Aspen Village cannot be released from housing rules
The homeowners at Aspen Village are once again clamoring to be released from Pitkin County’s affordable housing deed restrictions.
And once again, they should be told they have gotten all the concessions they can expect.
To do otherwise would be to strike a potentially fatal blow to local government’s much-praised affordable housing program, and to the future of the community at large.
The homeowners at Aspen Village were, until 1995, in the precarious position of most mobile-home dwellers – they owned their mobile homes and rented the spaces on which those homes were parked.
According to documents cited in the homeowners’ battle over the deed restrictions, they had been trying to buy the land beneath their homes since the early 1980s, to no effect.
But in 1994, an organization called The Conservation Fund was angling to buy a huge chunk of land that included the mobile home park. And as part of the deal, the organization was to sell the mobile home park to the residents.
In order for the deal to be completed, however, the residents had to move fast and arrange a few shortcuts and special deals. They asked for, and got, exemption from the county’s complicated Growth Management Quota System, which regulates the pace of subdivision and development in the county. And they were put through a fast-track development review process. They were given a grant by the county to help them pay the costs of the conversion of the park from rental to ownership. And they were exempted from a significant portion of the county’s affordable housing guidelines and restrictions, including rules governing the maximum income allowed to purchasers of affordable housing and the “appreciation caps” that govern resale prices of deed-restricted housing.
Now, they claim they did not know they were to be subject to any other rules, and maintain that because the county did not spend any money in creating this pocket of 150 employee homes (the homeowners repaid the grant, with interest), they should be released from any restrictions.
The trouble is, one of their own homeowners’ board members, Richard Jackson, said back in 1996 that he knew about the deed restrictions when the deal was signed, and maintained that everyone else did, too. Jackson was forced off the board soon thereafter.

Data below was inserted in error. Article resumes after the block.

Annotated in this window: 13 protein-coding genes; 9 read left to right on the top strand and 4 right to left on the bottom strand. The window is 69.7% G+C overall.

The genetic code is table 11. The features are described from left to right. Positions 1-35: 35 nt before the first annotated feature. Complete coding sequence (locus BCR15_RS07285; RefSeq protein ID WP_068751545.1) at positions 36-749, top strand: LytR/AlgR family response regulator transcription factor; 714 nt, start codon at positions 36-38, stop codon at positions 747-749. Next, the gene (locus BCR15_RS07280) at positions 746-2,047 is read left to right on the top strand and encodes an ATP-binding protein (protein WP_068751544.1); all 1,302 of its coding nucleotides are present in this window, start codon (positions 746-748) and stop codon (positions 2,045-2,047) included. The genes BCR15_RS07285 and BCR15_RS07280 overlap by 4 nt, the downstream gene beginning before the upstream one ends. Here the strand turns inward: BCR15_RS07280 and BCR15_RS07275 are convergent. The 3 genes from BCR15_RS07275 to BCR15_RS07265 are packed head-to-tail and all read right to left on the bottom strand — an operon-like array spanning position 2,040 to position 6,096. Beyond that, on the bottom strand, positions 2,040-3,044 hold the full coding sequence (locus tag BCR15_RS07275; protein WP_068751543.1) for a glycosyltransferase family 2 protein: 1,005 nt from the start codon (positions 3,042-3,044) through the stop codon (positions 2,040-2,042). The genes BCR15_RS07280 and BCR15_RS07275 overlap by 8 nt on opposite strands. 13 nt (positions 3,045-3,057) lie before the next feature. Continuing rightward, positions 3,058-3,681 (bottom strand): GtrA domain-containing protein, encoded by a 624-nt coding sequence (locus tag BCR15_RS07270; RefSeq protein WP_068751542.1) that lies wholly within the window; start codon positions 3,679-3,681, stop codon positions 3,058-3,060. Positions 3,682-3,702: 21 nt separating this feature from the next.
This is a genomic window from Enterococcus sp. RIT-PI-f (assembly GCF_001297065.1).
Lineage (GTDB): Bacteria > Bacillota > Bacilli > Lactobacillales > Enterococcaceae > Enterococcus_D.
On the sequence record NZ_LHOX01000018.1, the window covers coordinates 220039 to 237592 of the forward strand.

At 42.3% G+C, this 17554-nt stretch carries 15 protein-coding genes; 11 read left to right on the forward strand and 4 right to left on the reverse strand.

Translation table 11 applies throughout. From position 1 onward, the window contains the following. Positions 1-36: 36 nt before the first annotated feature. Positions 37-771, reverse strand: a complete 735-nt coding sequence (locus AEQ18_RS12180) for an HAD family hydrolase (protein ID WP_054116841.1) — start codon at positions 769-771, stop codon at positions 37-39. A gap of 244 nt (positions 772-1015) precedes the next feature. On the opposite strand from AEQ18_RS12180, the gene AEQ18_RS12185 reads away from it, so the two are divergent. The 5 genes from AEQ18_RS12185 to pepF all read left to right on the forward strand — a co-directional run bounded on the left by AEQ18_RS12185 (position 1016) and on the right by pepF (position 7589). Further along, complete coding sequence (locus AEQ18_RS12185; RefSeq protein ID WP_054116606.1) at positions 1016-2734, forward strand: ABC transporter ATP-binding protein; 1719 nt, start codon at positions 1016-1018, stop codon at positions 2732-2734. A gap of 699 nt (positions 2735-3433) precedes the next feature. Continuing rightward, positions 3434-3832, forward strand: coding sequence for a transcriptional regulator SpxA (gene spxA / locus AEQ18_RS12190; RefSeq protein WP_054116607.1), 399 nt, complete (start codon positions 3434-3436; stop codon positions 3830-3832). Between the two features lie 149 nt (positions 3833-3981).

And the deed restrictions are among the least restrictive of all the housing complexes in Pitkin County as it is, requiring only that residents be employees who work in the county. They are able to sell their homes for whatever price they can get, and some of the homes are fetching fairly high prices, according to reports.
This one remaining restriction is all that is preventing the homes at Aspen Village from being gobbled up by speculators. They say their covenants require that they be owner occupied, but that is not an official restriction and can be changed at any time by a vote of the association.
Local governments created the housing rules as a way to ensure that local workers can still afford to live in the upper valley. If Aspen Village is allowed to exempt itself from those rules, what’s to stop every other affordable housing complex from doing the same thing? The Villagers say they’ve lived there since before the affordable housing rules went into effect, but others can say the same thing about their homes.
And the simple fact is that the deal to sell them those homes was made possible by the assistance of our government. We, the citizenry at large, have every right to demand that in return we at least get the assurance that those homes remain open and affordable to the local working class.
On the other hand, some of the homeowners have complained that the rules prevent them from taking jobs downvalley, since the rules say they must work in Pitkin County. We think it is reasonable for the original owners of the units – the people who were part of the original process of buying the land – to be “grandfathered in” so that they can work downvalley if they want to.
But for all subsequent buyers the deed restrictions must remain in place and be enforced. Aspen Village has already gotten enough special treatment. And our limited affordable housing is too precious to lose.
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